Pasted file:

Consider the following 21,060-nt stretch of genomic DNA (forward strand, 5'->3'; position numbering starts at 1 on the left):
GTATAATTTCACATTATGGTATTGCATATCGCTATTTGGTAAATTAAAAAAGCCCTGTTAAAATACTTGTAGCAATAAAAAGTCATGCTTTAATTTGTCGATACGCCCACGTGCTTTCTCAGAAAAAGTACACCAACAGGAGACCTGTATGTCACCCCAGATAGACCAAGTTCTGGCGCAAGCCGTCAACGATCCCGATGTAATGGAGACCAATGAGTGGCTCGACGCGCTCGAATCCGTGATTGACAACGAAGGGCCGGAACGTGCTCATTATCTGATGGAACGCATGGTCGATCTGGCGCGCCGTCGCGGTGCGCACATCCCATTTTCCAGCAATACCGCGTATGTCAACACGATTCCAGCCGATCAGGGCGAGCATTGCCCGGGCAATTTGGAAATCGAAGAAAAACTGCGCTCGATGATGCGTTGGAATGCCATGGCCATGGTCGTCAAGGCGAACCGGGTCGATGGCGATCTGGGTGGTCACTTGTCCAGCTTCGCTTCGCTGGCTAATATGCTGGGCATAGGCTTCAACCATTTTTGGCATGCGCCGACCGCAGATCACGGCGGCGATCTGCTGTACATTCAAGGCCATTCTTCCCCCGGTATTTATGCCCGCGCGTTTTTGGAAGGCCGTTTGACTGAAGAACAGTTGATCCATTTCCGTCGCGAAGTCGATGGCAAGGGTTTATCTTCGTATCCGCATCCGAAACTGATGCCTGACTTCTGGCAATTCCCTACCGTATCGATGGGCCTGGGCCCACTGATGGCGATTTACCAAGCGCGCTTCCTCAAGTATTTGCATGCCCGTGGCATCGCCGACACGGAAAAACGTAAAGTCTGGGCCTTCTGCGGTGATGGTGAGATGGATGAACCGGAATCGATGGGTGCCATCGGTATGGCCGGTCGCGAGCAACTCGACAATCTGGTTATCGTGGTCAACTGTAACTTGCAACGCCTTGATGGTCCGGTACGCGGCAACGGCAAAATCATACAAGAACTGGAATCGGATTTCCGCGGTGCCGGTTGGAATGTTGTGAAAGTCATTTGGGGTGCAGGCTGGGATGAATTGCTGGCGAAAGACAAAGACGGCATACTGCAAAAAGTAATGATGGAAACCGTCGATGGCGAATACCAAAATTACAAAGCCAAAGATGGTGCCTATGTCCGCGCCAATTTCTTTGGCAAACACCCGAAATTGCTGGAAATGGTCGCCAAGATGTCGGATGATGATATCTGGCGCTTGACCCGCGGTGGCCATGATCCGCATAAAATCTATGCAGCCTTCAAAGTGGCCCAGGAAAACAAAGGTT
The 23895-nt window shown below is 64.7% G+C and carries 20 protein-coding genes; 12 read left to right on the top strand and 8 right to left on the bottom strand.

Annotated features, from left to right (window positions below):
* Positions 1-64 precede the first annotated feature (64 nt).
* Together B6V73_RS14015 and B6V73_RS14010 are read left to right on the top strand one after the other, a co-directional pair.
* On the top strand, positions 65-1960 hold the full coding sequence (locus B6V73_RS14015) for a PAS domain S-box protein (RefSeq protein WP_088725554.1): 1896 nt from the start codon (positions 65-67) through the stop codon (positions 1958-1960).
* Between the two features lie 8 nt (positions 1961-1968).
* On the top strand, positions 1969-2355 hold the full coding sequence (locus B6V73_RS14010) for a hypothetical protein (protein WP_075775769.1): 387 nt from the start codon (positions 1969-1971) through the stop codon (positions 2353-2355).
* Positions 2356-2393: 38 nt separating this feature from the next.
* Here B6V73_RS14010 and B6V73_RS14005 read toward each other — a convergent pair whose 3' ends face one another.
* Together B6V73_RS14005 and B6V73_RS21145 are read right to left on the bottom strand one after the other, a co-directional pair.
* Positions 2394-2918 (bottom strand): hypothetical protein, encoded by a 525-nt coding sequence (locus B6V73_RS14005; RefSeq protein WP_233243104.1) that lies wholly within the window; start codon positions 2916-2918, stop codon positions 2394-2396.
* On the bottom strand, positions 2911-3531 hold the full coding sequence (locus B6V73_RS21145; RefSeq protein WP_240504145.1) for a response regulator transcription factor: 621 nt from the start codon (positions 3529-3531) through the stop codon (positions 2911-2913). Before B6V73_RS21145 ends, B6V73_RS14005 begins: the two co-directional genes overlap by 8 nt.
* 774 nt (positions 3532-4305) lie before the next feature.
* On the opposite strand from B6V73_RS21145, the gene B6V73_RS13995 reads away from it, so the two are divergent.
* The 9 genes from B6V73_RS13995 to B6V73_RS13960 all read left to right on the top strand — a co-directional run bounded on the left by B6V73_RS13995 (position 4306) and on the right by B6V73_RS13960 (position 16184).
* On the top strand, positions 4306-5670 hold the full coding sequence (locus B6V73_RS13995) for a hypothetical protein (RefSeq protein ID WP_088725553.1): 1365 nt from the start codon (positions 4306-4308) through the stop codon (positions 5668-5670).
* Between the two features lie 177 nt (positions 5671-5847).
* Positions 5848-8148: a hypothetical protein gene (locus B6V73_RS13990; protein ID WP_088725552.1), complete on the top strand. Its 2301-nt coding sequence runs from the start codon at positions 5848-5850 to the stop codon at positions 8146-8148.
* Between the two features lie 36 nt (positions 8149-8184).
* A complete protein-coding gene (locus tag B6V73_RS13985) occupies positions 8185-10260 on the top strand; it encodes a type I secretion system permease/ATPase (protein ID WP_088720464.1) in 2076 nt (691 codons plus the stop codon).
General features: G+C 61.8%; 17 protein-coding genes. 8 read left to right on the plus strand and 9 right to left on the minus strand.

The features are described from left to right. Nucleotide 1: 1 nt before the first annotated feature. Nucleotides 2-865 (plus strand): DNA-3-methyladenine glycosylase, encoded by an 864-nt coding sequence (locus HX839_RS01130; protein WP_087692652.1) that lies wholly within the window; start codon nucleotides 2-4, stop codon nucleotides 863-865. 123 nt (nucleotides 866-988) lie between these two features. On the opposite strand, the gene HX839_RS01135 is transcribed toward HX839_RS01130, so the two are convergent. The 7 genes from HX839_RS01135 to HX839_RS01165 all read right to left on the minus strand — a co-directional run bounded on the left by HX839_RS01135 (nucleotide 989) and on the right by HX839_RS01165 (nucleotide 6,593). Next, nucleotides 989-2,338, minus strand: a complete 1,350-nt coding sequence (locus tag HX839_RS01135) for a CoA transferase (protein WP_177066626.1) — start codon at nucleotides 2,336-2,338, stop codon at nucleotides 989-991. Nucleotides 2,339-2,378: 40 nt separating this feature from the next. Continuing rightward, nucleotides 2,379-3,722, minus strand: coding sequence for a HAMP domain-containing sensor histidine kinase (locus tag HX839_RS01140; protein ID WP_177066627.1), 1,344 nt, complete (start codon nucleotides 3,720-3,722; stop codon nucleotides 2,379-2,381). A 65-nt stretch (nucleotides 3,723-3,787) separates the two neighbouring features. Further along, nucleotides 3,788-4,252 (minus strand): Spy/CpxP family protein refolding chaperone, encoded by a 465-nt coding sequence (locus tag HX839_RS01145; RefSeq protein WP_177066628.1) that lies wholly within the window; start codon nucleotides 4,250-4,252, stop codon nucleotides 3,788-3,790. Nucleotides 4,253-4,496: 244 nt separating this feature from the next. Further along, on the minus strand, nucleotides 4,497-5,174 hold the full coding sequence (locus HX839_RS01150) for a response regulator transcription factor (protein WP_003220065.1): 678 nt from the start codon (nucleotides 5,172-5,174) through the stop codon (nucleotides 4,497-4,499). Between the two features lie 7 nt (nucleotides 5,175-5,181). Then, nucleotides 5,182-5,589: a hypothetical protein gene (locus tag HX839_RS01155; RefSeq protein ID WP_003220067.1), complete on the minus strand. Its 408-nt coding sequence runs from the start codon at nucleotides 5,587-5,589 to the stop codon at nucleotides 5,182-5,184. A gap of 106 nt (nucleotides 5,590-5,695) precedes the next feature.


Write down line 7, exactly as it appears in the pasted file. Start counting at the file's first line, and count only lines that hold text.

* On the top strand, positions 65-1960 hold the full coding sequence (locus B6V73_RS14015) for a PAS domain S-box protein (RefSeq protein WP_088725554.1): 1896 nt from the start codon (positions 65-67) through the stop codon (positions 1958-1960).